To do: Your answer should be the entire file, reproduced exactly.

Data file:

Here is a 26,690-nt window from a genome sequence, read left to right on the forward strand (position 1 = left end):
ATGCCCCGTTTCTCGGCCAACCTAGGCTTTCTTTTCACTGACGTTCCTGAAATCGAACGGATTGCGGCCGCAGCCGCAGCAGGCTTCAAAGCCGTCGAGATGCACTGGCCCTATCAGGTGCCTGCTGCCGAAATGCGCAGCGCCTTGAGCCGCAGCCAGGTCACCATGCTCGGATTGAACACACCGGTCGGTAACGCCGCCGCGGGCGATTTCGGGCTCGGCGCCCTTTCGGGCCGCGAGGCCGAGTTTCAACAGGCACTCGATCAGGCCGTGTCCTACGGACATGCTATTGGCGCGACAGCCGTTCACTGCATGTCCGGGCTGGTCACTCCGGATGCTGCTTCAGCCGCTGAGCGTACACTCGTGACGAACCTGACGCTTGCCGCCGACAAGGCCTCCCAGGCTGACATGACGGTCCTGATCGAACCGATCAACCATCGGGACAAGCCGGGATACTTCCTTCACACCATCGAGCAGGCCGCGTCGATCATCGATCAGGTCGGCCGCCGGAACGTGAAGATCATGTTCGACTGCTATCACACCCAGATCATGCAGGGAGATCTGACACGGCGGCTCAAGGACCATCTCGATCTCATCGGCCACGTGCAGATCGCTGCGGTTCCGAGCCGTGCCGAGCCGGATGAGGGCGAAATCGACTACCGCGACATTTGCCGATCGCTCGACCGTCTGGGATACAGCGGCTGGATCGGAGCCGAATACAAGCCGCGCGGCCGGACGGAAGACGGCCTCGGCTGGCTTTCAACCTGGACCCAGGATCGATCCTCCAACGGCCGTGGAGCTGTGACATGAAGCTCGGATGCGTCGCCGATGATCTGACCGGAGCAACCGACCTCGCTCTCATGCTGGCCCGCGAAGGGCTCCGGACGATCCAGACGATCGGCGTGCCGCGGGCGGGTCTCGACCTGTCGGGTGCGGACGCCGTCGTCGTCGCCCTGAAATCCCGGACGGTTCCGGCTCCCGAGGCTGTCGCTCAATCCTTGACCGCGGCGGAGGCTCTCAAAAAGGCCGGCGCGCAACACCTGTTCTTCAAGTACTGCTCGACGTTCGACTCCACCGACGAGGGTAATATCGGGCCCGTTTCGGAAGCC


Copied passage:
Here is a 26,690-nt window from a genome sequence, read left to right on the forward strand (position 1 = left end):
ATGCCCCGTTTCTCGGCCAACCTAGGCTTTCTTTTCACTGACGTTCCTGAAATCGAACGGATTGCGGCCGCAGCCGCAGCAGGCTTCAAAGCCGTCGAGATGCACTGGCCCTATCAGGTGCCTGCTGCCGAAATGCGCAGCGCCTTGAGCCGCAGCCAGGTCACCATGCTCGGATTGAACACACCGGTCGGTAACGCCGCCGCGGGCGATTTCGGGCTCGGCGCCCTTTCGGGCCGCGAGGCCGAGTTTCAACAGGCACTCGATCAGGCCGTGTCCTACGGACATGCTATTGGCGCGACAGCCGTTCACTGCATGTCCGGGCTGGTCACTCCGGATGCTGCTTCAGCCGCTGAGCGTACACTCGTGACGAACCTGACGCTTGCCGCCGACAAGGCCTCCCAGGCTGACATGACGGTCCTGATCGAACCGATCAACCATCGGGACAAGCCGGGATACTTCCTTCACACCATCGAGCAGGCCGCGTCGATCATCGATCAGGTCGGCCGCCGGAACGTGAAGATCATGTTCGACTGCTATCACACCCAGATCATGCAGGGAGATCTGACACGGCGGCTCAAGGACCATCTCGATCTCATCGGCCACGTGCAGATCGCTGCGGTTCCGAGCCGTGCCGAGCCGGATGAGGGCGAAATCGACTACCGCGACATTTGCCGATCGCTCGACCGTCTGGGATACAGCGGCTGGATCGGAGCCGAATACAAGCCGCGCGGCCGGACGGAAGACGGCCTCGGCTGGCTTTCAACCTGGACCCAGGATCGATCCTCCAACGGCCGTGGAGCTGTGACATGAAGCTCGGATGCGTCGCCGATGATCTGACCGGAGCAACCGACCTCGCTCTCATGCTGGCCCGCGAAGGGCTCCGGACGATCCAGACGATCGGCGTGCCGCGGGCGGGTCTCGACCTGTCGGGTGCGGACGCCGTCGTCGTCGCCCTGAAATCCCGGACGGTTCCGGCTCCCGAGGCTGTCGCTCAATCCTTGACCGCGGCGGAGGCTCTCAAAAAGGCCGGCGCGCAACACCTGTTCTTCAAGTACTGCTCGACGTTCGACTCCACCGACGAGGGTAATATCGGGCCCGTTTCGGAAGCC